A Moessbauer spectrometer for the mineralogical analysis of the Mars surface : First temperature dependent tests of the detector and drive system
- Klingelhoefer, G.
- JAN 1, 1993.
- Physical Description:
- 1 electronic document
- Additional Creators:
- Jaeger, H., Foh, J., Held, P., Teucher, R., and Kankeleit, E.
- Restrictions on Access:
- Unclassified, Unlimited, Publicly available. and Free-to-read Unrestricted online access
- Part of the scientific payload of the Mars-96 mission is a Fe-(57)Mossbauer (MB) spectrometer installed on a small rover to be placed on the surface of Mars. The instrument is under development at the University of Darmstadt. This instrument, with some modifications, is also included in the scientific payload of the proposed MARSNET mission of the European Space Agency (ESA). A similar instrument is currently under development in the US. The reason for developing a Mossbauer spectrometer for space applications is the high abundance of the element iron, especially on the surface of Mars. The elemental composition of Martian soil was determined during the Viking mission in 1976 but not it's mineralogical composition. One believes that it is composed mainly of iron-rich clay minerals, with an iron content of about 14 (plus or minus 2) wt-percent, partly magnetic. Of extremely great interest are the oxidation state of the iron, the magnetic phases and the mineral composition of the Mars surface. To these questions MB spectroscopy can provide important information, which are not available by other methods. We report on first tests of the experimental setup in the temperature range plus 20 C to -70 C, roughly corresponding to the temperature range on the surface of Mars. Also questions concerning the signal/noise ratio (S/N) are discussed.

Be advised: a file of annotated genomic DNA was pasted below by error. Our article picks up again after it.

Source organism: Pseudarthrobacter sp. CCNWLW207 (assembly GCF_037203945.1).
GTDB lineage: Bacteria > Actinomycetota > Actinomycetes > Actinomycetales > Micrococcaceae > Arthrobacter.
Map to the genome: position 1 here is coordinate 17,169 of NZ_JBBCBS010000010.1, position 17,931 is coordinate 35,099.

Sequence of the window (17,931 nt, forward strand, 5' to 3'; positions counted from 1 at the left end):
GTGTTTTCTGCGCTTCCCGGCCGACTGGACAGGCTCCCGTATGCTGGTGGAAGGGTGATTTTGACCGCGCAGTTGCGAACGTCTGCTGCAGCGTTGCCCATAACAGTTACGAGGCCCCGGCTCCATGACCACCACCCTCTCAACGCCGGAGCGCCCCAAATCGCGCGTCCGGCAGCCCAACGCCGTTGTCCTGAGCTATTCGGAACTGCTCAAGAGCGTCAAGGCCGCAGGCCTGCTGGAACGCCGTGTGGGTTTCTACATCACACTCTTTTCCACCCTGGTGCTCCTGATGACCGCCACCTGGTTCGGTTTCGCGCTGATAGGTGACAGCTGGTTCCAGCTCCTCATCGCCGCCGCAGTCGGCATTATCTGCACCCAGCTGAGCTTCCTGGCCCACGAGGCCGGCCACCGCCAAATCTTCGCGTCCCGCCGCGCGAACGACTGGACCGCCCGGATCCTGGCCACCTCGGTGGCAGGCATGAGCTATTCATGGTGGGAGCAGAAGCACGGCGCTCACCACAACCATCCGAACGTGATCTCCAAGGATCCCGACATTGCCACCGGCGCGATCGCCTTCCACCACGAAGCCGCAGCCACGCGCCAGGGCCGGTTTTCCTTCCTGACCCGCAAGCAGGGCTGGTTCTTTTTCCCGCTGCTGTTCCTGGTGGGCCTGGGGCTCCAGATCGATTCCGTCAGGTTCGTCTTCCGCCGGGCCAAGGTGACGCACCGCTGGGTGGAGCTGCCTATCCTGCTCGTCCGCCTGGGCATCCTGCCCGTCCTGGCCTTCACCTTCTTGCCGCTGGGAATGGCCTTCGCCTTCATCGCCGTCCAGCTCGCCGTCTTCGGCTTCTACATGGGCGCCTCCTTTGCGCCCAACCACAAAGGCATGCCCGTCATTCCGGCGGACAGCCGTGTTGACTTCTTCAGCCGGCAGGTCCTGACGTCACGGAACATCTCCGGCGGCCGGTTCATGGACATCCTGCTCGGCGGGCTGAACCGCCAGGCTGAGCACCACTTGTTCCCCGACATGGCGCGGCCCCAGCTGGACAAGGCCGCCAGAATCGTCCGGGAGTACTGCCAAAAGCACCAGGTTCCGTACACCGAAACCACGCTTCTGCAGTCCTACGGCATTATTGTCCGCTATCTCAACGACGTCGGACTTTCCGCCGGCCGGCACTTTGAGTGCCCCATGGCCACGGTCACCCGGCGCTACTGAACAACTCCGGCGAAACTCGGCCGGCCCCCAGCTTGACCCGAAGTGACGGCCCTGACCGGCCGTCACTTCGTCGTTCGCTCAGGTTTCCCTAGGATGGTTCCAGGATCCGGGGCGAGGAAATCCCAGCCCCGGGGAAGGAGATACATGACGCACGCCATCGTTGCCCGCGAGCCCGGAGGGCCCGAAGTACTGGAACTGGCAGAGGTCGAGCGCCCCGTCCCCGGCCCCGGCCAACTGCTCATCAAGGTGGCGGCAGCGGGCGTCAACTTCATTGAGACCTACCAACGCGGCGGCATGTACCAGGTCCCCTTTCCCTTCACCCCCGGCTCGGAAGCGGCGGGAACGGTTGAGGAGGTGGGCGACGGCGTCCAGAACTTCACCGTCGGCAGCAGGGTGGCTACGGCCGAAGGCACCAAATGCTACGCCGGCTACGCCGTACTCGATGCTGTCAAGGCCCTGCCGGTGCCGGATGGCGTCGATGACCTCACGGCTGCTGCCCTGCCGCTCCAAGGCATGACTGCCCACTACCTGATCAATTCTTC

- NASA Technical Reports Server (NTRS) Collection.
- Document ID: 19940011760., Accession ID: 94N16233., and Lunar and Planetary Inst., Twenty-Fourth Lunar and Planetary Science Conference. Part 2: G-M; p 633-634.
- No Copyright.
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